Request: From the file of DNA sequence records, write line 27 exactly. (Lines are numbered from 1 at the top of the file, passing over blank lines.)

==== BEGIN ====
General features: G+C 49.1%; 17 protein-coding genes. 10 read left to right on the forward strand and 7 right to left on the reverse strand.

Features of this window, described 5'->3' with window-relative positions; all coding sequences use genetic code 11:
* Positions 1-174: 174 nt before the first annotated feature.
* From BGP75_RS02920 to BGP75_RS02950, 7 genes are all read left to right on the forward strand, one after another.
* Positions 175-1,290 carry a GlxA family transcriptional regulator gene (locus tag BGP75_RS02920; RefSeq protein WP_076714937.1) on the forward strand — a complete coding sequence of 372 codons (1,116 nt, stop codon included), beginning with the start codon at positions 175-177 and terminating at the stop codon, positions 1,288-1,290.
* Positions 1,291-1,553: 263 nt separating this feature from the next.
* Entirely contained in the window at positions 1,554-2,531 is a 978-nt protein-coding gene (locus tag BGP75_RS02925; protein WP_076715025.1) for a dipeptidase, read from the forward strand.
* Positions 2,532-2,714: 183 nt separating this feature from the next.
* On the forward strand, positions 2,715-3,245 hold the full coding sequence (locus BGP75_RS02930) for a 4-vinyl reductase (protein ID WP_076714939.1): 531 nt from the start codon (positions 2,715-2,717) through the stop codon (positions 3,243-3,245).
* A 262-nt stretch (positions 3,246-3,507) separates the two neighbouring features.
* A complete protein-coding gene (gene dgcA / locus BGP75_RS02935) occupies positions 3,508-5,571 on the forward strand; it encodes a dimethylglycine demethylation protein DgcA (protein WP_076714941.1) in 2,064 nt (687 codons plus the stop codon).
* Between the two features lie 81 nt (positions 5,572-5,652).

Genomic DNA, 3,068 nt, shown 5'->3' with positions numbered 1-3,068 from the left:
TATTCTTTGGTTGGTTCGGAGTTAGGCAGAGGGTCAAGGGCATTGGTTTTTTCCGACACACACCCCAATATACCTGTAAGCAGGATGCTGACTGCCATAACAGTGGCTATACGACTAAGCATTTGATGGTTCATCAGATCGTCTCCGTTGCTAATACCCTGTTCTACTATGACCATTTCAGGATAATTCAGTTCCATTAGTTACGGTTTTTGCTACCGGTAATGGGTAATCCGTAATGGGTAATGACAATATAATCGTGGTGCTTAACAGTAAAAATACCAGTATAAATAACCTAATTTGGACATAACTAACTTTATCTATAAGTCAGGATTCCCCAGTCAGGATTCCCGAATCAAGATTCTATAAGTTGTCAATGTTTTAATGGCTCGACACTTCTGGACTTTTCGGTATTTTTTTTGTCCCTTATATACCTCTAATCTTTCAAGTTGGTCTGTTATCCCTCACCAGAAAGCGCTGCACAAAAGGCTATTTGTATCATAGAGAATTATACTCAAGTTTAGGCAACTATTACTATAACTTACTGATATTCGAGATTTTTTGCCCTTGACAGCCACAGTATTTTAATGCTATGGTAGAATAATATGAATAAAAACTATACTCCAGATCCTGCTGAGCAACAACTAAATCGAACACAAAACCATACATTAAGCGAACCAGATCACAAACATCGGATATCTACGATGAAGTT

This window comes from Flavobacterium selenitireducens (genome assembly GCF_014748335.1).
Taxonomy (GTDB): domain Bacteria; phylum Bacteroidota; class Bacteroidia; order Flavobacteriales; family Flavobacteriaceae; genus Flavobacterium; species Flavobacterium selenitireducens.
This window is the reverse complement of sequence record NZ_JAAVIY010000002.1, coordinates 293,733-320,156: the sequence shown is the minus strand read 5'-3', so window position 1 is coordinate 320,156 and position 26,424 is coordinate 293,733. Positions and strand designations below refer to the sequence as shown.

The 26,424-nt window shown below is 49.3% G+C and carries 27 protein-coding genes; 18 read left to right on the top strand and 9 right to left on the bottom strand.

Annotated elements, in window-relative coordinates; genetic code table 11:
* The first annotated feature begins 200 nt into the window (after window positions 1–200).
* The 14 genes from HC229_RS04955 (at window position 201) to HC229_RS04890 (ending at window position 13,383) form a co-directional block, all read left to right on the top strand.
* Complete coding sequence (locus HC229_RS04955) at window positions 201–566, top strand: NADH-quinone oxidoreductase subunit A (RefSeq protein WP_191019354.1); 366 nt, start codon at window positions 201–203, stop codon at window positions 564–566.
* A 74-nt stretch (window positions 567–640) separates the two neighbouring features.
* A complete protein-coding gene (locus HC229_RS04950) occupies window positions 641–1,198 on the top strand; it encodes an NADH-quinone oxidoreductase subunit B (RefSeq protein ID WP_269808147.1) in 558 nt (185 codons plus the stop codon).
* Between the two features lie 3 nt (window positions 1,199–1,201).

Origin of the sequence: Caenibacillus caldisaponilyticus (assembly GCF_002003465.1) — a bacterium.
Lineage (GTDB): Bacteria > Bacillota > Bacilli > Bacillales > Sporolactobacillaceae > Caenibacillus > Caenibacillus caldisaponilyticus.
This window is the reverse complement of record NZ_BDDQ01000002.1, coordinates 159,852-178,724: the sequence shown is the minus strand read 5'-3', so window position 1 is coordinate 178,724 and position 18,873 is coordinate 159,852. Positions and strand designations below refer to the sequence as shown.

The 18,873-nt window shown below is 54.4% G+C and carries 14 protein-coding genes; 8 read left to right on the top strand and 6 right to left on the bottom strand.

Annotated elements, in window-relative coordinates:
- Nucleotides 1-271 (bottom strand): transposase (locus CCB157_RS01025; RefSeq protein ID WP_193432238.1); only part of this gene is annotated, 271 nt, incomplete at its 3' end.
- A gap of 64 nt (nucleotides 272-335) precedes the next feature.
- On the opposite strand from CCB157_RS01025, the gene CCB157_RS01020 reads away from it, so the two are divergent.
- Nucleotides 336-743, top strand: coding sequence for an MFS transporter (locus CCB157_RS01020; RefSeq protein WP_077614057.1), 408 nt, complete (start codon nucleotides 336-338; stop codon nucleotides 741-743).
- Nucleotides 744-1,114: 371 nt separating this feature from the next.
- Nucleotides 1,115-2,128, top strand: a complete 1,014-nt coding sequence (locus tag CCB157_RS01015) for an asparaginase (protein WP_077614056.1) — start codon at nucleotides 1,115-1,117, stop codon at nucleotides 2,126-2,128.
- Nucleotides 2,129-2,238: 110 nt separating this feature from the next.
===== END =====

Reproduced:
Lineage (GTDB): Bacteria > Bacillota > Bacilli > Bacillales > Sporolactobacillaceae > Caenibacillus > Caenibacillus caldisaponilyticus.